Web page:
Day 10, Dwellingup
It is a happy goose writing today, a clean and fed and maybe overfed goose. A scrubbed and relaxed and stocked up and chilled out goose writing from the Dwellingup chalets and caravan park. It is a lighter goose, who, having walked thus far with a large pack weighing between, say, 19kg down to 15kg, has just sent almost 4kg of gear back home and is anticipating some real nice, light step, quick step walking from here on in.
Basically I’ve been hanging out with Swami for a few days, a very limber, fit and striding Swami who walks with a tiny pack not *much* bigger than a day pack and who has walked many, many, many miles around the world and is like a ripe fig tree of experience for a curious and determined goose. I would like to share some of Swami’s wisdom. “Every pound of weight on your feet is like five pounds on your back.” “Walk up the hills with your heart and down the hills with your legs.” “Baby, baby, baby oh.” (Thanks Justin Bieber for planting that ear worm). Me: You’ve walked the [insert random trail from anywhere in the world] haven’t you, Swami. Swami: course I have.
So I’ve been keeping pace with Swami for a few days, trying to increase my track fitness perhaps a little bit quicker than would have happened otherwise, to learn to tolerate walking during the middle of a hot day, to find out I that can walk faster than I think I can and to simply enjoy the company and conversation of a pretty delightful person. It was all going great until the second day when we were going for a double hut to Gringer Creek – anticipating a burger at the North Banister roadhouse – and walking through the middle of the day. “You can go go a teeny bit faster if you want,” Goose to Swami. Swami lengthens stride slightly (noticibly) and the Goose determinedly follows. Now what the Goose is really just learning and experiencing is that it’s far better to walk at a more modest pace that works across changes in the terrain: hills and dales etc, than it is to go for it hard on the flat and then have to slow right down for the uphills. After an hour or so determined Goose becomes dogged Goose, and another hour, dogged Goose become desperate Goose. Then with pounding head, queasy belly, pouring sweat and sudden indifference to the tick-crawling path, all there seems left to do is to put down pack, close eyes, pant and start to whimper slightly, trying not to spew. Oh hello heat stroke. I know you. Have you come to visit again? Damn. I thought I’d learned enough from you in our past encounters.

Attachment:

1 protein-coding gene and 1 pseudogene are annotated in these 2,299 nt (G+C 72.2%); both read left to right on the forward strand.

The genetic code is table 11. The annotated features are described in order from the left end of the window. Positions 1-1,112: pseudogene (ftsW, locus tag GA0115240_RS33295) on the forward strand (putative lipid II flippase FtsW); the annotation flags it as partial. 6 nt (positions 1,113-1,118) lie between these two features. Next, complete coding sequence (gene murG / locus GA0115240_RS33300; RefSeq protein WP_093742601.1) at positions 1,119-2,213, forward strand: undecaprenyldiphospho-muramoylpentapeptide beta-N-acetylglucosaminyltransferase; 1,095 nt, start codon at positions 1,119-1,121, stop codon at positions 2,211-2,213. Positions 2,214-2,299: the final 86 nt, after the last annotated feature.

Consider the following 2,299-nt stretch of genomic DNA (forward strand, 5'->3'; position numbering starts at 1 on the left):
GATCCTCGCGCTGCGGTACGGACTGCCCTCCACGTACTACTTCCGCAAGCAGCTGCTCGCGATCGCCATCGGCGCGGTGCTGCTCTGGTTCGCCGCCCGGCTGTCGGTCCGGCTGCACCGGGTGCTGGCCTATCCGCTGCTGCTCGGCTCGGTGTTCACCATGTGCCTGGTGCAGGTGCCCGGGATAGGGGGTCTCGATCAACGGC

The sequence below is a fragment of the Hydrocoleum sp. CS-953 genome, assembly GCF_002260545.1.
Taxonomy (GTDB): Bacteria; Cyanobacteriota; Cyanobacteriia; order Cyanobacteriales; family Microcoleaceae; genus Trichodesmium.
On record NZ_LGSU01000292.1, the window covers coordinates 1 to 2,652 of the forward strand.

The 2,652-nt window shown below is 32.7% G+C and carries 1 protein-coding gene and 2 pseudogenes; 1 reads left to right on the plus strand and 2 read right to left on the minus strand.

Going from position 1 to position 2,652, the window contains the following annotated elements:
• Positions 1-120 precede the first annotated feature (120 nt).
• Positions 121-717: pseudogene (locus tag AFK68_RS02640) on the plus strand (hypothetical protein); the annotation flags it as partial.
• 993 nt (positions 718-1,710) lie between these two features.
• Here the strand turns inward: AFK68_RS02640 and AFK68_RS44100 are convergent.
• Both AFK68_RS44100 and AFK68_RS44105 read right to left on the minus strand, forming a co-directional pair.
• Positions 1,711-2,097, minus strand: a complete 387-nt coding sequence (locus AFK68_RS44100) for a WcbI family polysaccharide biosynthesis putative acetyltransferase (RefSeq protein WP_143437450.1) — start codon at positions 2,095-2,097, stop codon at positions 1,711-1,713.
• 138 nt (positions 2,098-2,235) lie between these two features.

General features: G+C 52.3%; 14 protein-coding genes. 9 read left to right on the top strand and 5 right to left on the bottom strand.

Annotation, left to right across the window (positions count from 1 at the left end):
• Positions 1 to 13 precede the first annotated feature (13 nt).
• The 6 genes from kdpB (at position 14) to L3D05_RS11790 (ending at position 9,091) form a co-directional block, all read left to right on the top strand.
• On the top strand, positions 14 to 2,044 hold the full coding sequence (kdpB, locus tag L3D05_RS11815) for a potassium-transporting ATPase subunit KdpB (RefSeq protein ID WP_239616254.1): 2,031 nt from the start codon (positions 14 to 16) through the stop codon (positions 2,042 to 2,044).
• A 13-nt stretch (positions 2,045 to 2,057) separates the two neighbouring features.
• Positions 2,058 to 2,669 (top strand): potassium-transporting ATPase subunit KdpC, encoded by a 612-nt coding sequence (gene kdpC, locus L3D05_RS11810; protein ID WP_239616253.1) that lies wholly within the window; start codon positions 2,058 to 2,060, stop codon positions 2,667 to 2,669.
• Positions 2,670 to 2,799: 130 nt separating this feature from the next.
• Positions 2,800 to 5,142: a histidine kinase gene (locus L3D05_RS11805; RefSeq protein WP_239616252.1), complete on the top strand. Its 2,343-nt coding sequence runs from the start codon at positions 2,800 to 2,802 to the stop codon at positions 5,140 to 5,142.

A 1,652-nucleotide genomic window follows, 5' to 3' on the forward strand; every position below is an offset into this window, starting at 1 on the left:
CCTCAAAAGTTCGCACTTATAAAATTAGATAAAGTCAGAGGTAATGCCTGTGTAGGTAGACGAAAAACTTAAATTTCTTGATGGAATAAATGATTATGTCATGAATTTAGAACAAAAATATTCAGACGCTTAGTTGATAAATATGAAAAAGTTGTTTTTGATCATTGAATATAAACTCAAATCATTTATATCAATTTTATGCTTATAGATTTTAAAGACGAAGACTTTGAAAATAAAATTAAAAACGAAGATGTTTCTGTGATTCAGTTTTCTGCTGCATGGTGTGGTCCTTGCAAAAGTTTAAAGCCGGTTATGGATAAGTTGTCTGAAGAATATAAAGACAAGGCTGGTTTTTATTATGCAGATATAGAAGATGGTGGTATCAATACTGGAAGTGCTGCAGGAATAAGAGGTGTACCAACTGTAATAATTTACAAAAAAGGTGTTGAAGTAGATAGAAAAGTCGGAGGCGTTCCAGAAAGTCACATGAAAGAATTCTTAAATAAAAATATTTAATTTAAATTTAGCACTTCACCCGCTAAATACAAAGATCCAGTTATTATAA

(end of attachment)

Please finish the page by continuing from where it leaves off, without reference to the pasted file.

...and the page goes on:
So it is to a miserable and hot goose on the track that Swami gives Gastrolyte, M&Ms, wet bandannas and Neurofen. It is a grateful and chastened Goose who waits it out on the path while Swami picks off the occasional tick that has crawled on. It is a sober and hopefully wiser Goose who eventually finds the impetus to stagger to her feet again and plod on to the hut with Swami’s small pack swapped for her own. Swami: My God, girl! How do you walk with this thing!
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So it seems that I’m still learning my limits and my good rhythm and how to pace myself. I know have a few tricks for coping with the heat (it seems to be more that than dehydration as such that really gets me down) and more than anything, the good way to avoid it all is to get a nice and early start, say at 5:30 or so, and get a good lot of kilometres done before the sun’s even above the trees.
Must fly. Meeting Phoebs for a beer at the Dwellingup pub.
PS. The track is beautiful, the trees are magnificent, the goannas charming, the snakes few, the Black Cockatoos happily squarking, the wallabies a sheer hopping delight, the ticks relentless, the flies a fairly constant presence, and the Goose, even heat-struck and sometimes footsore, is content, at peace, loving it, and just lapping it up.